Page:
When the National State of Disaster was declared in March, few, if any, would have expected that in October we would still be navigating our way through the COVID-19 minefield with no set end date or vaccine in place.
Although the lockdown regulations have been relaxed with resultant increases in movement of persons and permitted capacity in venues, it remains mandatory for everyone to continue wearing a mask when in public in order to limit the risk of exposure. With the steady rise in the numbers of infected people, as well as the death rates as seen in the past couple of days, it’s evident that now is not the time for anyone to relax or set aside that mask, despite any discomfort brought on by the continued wearing of such, especially with the rise in temperatures.
Apart from the fact that masks are not the most comfortable piece of clothing, especially when worn for a long time, one cannot dispute the fact that communicating when wearing a mask is not easy, actually its quite often awkward, regardless of whether its face to face or over the phone communication.
Conversing with masks on, may be difficult due to:
Communication is described as “the imparting or exchanging of information by speaking, writing, or using some other medium.” Communication is a crucial aspect of our existence and while some communication faux pas may make for a good laugh the last thing anyone wants is to jeopardise lives or even risk losing our jobs due to incorrect/ineffective communication. When the factors vital to easy flow of conversation are somewhat hindered, communication becomes impaired. No doubt to counter this, you may at a point in time find yourself unintentionally tugging at your mask or even taking it off completely in order to ensure a smoother flow of conversation.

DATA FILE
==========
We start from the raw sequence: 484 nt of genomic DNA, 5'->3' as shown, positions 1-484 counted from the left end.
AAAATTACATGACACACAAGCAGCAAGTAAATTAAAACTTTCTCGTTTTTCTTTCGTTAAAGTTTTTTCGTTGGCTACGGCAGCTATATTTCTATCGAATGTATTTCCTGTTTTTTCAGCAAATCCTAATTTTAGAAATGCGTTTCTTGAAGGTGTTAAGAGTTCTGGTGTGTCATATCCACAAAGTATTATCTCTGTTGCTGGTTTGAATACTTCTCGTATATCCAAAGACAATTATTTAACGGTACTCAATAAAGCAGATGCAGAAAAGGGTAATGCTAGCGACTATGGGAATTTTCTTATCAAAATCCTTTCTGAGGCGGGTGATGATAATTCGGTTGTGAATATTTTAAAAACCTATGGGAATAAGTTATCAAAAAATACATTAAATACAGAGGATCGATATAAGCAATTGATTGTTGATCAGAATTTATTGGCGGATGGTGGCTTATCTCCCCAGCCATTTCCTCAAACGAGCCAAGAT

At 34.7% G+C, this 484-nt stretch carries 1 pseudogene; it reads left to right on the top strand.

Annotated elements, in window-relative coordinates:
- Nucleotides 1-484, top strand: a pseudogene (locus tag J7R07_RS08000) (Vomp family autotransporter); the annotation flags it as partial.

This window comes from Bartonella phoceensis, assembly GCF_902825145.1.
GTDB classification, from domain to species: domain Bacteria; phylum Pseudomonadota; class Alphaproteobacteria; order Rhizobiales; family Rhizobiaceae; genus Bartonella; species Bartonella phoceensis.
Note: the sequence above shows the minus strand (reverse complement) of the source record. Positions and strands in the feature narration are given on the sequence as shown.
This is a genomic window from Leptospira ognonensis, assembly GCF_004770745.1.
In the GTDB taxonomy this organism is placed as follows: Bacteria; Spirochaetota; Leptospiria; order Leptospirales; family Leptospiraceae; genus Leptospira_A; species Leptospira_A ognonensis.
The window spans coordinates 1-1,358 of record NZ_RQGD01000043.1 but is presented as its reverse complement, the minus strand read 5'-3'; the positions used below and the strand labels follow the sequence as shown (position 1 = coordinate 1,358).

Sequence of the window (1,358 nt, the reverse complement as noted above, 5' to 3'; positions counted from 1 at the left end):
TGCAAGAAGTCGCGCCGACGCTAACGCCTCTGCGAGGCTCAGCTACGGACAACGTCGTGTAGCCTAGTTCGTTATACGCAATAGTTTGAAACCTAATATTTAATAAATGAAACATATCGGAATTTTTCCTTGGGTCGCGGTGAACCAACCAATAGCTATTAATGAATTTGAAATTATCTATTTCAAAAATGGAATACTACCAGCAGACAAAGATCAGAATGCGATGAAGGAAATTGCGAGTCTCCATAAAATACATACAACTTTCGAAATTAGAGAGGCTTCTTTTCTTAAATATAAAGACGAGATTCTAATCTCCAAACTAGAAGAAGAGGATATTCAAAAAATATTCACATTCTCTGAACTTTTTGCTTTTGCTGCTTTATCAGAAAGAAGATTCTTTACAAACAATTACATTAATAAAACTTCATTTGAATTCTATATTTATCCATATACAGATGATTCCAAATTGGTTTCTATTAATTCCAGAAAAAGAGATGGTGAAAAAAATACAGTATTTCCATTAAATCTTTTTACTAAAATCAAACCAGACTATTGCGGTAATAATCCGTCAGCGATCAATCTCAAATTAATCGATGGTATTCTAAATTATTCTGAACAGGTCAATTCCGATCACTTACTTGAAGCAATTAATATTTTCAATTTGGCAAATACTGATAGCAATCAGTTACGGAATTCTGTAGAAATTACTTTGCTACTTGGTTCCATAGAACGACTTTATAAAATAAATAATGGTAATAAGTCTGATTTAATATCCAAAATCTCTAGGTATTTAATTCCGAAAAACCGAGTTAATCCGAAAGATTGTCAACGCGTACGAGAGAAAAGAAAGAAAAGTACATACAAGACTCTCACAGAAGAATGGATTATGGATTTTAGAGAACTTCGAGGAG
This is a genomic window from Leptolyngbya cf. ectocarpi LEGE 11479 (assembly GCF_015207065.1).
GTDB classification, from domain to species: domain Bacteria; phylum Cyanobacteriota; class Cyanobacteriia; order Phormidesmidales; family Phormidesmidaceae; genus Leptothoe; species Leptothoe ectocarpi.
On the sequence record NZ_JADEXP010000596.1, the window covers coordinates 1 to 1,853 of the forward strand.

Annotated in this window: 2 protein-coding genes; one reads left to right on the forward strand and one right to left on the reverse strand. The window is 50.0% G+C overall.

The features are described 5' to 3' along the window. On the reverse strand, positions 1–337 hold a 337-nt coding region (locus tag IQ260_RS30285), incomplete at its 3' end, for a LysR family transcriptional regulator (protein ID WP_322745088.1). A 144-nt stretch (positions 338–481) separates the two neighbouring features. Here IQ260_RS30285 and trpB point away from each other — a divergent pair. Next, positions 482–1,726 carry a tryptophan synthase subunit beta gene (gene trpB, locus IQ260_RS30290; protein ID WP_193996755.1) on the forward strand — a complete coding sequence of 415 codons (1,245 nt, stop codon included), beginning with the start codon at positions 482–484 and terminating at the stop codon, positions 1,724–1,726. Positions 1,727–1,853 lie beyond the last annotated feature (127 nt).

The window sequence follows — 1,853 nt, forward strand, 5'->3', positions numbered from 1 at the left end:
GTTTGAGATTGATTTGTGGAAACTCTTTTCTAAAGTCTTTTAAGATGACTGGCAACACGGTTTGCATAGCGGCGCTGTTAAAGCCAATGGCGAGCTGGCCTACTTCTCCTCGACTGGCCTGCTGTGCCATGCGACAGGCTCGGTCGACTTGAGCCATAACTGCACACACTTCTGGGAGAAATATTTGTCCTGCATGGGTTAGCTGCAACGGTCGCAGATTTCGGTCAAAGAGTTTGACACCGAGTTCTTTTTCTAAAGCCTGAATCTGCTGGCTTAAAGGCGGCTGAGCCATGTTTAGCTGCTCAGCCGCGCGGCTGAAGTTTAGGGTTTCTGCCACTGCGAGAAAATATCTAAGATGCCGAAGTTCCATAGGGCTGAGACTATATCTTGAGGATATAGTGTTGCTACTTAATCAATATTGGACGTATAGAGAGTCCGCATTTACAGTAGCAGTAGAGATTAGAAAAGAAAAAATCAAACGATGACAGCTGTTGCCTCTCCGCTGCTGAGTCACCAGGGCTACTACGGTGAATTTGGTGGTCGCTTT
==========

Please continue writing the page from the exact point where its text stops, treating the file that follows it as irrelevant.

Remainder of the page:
It’s evident that masks are going to be a part of our lives for a long time to come and it is important to use them correctly to ensure that they are effective. In the same way that we have made adjustments to how we communicate by enhancing our written communication as well as adapting to virtual communication platforms through applying accepted etiquette, we need to adapt to and enhance our communication in masks.
information is repeated. Instead of saying “what?” “huh?” “please repeat”; make your query more direct e.g. “Sorry, I didn’t get the amount.”
Mask or no mask we need to keep on communicating, it’s up to us to ensure that the communication is effective at all times.
“Communication- the human connection- is the key to personal and career success” – Paul J. Meyer
This article contains information from an article by Naomi Brick.